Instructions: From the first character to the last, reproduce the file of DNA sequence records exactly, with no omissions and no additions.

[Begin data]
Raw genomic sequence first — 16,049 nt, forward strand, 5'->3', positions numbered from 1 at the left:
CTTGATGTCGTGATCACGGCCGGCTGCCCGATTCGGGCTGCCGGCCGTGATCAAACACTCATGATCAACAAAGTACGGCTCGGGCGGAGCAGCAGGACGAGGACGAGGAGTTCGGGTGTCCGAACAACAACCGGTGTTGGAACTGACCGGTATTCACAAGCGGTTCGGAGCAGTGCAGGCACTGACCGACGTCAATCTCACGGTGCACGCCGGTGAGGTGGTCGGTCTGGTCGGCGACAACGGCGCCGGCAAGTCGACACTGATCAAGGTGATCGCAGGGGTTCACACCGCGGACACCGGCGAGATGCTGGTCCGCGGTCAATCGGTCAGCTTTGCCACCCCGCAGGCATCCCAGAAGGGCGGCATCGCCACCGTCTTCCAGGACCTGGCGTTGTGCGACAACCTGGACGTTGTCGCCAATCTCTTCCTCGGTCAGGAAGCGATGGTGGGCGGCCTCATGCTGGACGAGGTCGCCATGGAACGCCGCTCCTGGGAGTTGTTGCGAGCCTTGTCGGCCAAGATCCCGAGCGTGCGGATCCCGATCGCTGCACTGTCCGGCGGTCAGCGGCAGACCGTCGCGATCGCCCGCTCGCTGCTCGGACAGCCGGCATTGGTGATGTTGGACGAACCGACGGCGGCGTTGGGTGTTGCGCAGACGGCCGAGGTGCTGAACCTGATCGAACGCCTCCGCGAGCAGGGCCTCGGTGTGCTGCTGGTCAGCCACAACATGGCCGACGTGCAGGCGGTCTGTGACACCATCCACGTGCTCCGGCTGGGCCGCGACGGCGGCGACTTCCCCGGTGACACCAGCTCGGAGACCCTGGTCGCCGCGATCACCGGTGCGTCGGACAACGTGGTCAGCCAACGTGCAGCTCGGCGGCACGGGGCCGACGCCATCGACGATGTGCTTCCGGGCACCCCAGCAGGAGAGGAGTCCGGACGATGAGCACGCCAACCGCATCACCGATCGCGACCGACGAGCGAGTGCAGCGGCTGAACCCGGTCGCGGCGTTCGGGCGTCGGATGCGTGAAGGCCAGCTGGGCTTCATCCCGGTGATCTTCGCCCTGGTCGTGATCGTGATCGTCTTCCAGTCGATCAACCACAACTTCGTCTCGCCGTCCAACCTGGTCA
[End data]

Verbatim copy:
Raw genomic sequence first — 16,049 nt, forward strand, 5'->3', positions numbered from 1 at the left:
CTTGATGTCGTGATCACGGCCGGCTGCCCGATTCGGGCTGCCGGCCGTGATCAAACACTCATGATCAACAAAGTACGGCTCGGGCGGAGCAGCAGGACGAGGACGAGGAGTTCGGGTGTCCGAACAACAACCGGTGTTGGAACTGACCGGTATTCACAAGCGGTTCGGAGCAGTGCAGGCACTGACCGACGTCAATCTCACGGTGCACGCCGGTGAGGTGGTCGGTCTGGTCGGCGACAACGGCGCCGGCAAGTCGACACTGATCAAGGTGATCGCAGGGGTTCACACCGCGGACACCGGCGAGATGCTGGTCCGCGGTCAATCGGTCAGCTTTGCCACCCCGCAGGCATCCCAGAAGGGCGGCATCGCCACCGTCTTCCAGGACCTGGCGTTGTGCGACAACCTGGACGTTGTCGCCAATCTCTTCCTCGGTCAGGAAGCGATGGTGGGCGGCCTCATGCTGGACGAGGTCGCCATGGAACGCCGCTCCTGGGAGTTGTTGCGAGCCTTGTCGGCCAAGATCCCGAGCGTGCGGATCCCGATCGCTGCACTGTCCGGCGGTCAGCGGCAGACCGTCGCGATCGCCCGCTCGCTGCTCGGACAGCCGGCATTGGTGATGTTGGACGAACCGACGGCGGCGTTGGGTGTTGCGCAGACGGCCGAGGTGCTGAACCTGATCGAACGCCTCCGCGAGCAGGGCCTCGGTGTGCTGCTGGTCAGCCACAACATGGCCGACGTGCAGGCGGTCTGTGACACCATCCACGTGCTCCGGCTGGGCCGCGACGGCGGCGACTTCCCCGGTGACACCAGCTCGGAGACCCTGGTCGCCGCGATCACCGGTGCGTCGGACAACGTGGTCAGCCAACGTGCAGCTCGGCGGCACGGGGCCGACGCCATCGACGATGTGCTTCCGGGCACCCCAGCAGGAGAGGAGTCCGGACGATGAGCACGCCAACCGCATCACCGATCGCGACCGACGAGCGAGTGCAGCGGCTGAACCCGGTCGCGGCGTTCGGGCGTCGGATGCGTGAAGGCCAGCTGGGCTTCATCCCGGTGATCTTCGCCCTGGTCGTGATCGTGATCGTCTTCCAGTCGATCAACCACAACTTCGTCTCGCCGTCCAACCTGGTCA